Greater Vancouver Food Bank needs help finding new temporary space for distribution

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      A local organization that helps those in need is now in need of some help itself.

      As the COVID-19 pandemic continues on, the Greater Vancouver Food Bank (GVFB) has adapted to many changes and it is now searching for a new distribution location in Vancouver.

      When the pandemic began, the GVFB had to search for new locations for food distribution, and received the help of several municipalities.

      Although the GVFB was able to set up at Queen Elizabeth Theatre and the Mount Pleasant Community Centre, the food bank has since had to vacate the Queen Elizabeth Theatre site.

      In addition, with the reopening of community centres, the GVFB can’t remain at the Mount Pleasant centre.

      The food bank needs 4,000 to 6,000 square feet in order to implement health measures, such as physical distancing, for the safety of its staff, volunteers, and growing number of clients.

      Each day, 25 staff and volunteers serve about 300 to 400 people (representing about 700 to 900 clients in total).

      The GVFB has leased a building in Vancouver that will operate as a food distribution location, and a mini-warehouse to provide supplies to community agency partners.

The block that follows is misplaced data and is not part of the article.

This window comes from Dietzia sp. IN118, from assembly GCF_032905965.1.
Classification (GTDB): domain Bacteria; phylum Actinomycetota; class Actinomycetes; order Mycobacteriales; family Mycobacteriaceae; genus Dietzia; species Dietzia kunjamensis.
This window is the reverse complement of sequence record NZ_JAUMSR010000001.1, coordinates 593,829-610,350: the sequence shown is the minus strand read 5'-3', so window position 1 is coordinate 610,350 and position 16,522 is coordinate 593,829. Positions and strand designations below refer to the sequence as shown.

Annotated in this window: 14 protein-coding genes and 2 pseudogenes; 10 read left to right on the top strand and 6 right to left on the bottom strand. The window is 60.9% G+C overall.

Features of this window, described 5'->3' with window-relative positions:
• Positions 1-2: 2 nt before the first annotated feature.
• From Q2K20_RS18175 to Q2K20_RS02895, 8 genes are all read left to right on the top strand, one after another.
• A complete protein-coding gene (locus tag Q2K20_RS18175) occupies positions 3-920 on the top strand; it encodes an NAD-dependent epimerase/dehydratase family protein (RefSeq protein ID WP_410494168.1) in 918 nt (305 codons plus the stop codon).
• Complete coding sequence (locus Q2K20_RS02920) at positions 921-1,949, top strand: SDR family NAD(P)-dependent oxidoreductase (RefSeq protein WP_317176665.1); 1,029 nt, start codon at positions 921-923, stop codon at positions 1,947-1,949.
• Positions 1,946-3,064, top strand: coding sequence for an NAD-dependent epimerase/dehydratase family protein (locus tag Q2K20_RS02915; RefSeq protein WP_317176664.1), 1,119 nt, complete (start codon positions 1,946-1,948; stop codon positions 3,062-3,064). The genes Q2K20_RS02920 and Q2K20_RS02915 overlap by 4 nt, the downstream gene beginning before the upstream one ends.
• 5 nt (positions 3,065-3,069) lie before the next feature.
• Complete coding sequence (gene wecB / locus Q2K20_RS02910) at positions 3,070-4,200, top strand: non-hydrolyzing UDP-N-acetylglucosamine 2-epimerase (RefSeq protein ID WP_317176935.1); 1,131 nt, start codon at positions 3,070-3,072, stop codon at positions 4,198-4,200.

However, a number of renovations, including the addition of 20,000 cubic feet of refrigeration, are required. Although the GVFB hopes to open their new location on January 2, the time frame needed to obtain permits and construction may mean it cannot open until February 1.

      In the meantime, the food bank is seeking to find a temporary space—from October to December or January—with a loading bay for trucks to unload thousands of pounds of food distributed from Tuesdays to Fridays every week. Staff will need access to the space from 8 a.m. to 5 p.m. (and evening hours on Wednesdays).

      Anyone who can help the GVFB find a new space can contact communications officer Jodie Ou. 

      As the GVFB began experiencing a significant increase in demand during the pandemic, it had put out a call for donations in March in order to maintain operations. The B.C. government provided $5 million in emergency funding to food banks later that month.